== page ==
A new research carried out by experts from the University of Queensland has revealed that being overweight could hamper the body's antibody response to Covid-19 infection.
The research report, however, noted that obesity will not impair antibody response if the person has taken the COVID-19 vaccine.
"We've previously shown that being overweight – not just being obese – increases the severity of SARS-CoV-2," said Marcus Tong, a researcher at the University of Queensland's School of Chemistry and Molecular Biosciences, who led the study.
He added: "But this work shows that being overweight creates an impaired antibody response to SARS-CoV-2 infection but not to vaccination."
During the study, researchers collected blood samples from people who had recovered from COVID-19 and not been reinfected during the study period, approximately 3 months and 13 months post-infection.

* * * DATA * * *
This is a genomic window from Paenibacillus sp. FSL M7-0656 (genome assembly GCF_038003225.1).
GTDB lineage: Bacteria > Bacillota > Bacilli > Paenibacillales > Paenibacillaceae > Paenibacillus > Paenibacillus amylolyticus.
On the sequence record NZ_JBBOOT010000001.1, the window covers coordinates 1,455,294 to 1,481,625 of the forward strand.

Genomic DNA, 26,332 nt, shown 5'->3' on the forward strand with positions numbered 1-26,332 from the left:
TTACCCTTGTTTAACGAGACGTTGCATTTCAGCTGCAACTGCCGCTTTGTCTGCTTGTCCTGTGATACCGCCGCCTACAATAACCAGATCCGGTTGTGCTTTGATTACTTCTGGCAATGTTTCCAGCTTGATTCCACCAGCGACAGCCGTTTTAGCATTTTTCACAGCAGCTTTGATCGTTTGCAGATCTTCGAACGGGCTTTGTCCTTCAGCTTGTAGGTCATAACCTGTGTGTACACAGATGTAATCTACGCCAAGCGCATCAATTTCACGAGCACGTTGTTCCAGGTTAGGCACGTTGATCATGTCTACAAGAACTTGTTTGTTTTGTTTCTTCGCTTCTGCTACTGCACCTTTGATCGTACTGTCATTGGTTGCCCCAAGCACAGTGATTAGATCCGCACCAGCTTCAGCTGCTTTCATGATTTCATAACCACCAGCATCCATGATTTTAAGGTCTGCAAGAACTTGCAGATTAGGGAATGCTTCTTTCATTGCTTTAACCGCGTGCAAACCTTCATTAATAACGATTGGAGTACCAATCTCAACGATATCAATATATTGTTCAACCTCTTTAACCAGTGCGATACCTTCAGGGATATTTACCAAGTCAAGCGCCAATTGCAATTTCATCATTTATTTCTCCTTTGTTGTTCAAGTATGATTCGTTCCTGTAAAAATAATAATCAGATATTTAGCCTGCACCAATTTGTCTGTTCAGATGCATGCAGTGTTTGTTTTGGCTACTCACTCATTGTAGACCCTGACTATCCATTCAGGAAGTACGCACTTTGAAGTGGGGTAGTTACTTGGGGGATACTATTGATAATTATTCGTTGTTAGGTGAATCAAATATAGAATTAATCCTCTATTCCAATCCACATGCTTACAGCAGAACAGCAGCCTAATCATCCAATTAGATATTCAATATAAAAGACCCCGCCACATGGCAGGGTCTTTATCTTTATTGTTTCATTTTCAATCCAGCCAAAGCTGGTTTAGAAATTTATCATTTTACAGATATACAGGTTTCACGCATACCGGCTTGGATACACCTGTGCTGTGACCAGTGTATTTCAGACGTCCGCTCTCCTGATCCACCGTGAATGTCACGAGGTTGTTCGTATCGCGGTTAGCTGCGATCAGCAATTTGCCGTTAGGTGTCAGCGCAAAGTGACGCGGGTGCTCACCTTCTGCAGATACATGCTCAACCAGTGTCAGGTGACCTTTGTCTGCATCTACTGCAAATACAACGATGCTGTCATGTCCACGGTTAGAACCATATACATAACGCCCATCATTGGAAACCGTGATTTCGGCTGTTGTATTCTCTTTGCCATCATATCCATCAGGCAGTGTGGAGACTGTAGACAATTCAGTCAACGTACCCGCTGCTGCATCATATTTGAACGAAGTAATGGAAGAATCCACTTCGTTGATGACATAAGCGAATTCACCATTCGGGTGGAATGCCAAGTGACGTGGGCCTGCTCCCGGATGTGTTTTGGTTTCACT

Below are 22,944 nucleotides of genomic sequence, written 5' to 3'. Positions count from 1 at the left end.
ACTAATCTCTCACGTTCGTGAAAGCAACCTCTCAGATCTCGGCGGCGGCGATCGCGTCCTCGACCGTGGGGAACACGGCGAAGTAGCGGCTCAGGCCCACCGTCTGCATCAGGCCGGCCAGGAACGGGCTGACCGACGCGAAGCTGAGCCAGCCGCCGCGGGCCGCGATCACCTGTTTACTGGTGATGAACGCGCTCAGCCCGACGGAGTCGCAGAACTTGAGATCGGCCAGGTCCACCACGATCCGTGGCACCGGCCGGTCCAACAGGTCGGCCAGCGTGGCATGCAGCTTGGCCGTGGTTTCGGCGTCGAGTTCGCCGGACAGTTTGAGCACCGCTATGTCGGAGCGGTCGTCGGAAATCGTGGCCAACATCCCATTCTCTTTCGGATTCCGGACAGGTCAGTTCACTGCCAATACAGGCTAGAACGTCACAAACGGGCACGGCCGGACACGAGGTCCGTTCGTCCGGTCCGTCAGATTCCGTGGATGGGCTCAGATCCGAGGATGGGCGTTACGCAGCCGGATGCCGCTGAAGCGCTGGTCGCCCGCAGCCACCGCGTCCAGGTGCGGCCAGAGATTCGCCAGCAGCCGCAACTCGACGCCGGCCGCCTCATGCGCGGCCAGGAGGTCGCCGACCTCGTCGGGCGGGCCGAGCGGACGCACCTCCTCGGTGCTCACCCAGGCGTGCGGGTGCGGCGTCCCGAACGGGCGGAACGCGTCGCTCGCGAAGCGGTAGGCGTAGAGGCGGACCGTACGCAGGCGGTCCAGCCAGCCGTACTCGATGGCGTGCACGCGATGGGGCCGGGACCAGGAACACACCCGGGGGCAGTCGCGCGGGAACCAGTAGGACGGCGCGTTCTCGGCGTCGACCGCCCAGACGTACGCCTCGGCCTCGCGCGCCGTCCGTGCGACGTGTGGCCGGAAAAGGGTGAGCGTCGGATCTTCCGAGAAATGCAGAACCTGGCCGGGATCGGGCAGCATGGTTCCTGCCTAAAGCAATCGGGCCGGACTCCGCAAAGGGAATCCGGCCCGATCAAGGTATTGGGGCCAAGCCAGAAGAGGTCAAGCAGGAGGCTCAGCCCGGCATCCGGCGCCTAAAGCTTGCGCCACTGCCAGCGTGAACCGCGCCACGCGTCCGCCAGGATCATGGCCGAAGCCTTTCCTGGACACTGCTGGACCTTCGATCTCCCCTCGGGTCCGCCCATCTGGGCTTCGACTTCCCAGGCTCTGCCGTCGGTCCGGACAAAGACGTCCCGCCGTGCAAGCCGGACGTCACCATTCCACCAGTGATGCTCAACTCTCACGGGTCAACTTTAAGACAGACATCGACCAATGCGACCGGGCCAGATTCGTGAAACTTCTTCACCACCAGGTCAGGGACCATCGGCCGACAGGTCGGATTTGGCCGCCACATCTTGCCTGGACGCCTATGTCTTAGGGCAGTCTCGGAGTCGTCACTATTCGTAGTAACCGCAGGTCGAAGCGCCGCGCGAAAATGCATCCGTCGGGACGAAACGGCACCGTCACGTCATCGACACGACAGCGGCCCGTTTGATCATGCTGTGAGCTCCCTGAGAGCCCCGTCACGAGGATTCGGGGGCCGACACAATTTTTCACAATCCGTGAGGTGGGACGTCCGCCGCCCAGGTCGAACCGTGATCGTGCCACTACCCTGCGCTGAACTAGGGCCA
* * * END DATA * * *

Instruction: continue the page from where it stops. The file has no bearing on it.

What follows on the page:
Researchers found that at 3 months post-infection, an elevated BMI was associated with reduced antibody levels.
"And at 13 months post-infection, an elevated BMI was associated with both reduced antibody activity and a reduced percentage of the relevant B cells, a type of cell that helps build these COVID-fighting antibodies," added Tong.
On the other hand, an elevated BMI had no effect on the antibody response to COVID-19 vaccination at approximately 6 months after the second vaccine was administered, said the researchers in the press statement.
Kirsty Short, an associate professor at the University of Queensland said that the study results could help shape health policy moving forward.
"If infection is associated with an increased risk of severe disease and an impaired immune response for the overweight, this group has a potentially increased risk of reinfection. Finally, the data provides an added impetus to improve SARS-CoV-2 vaccination in low-income countries, where there's a high percentage of people who are overweight and are dependent on infection-induced immunity," she added.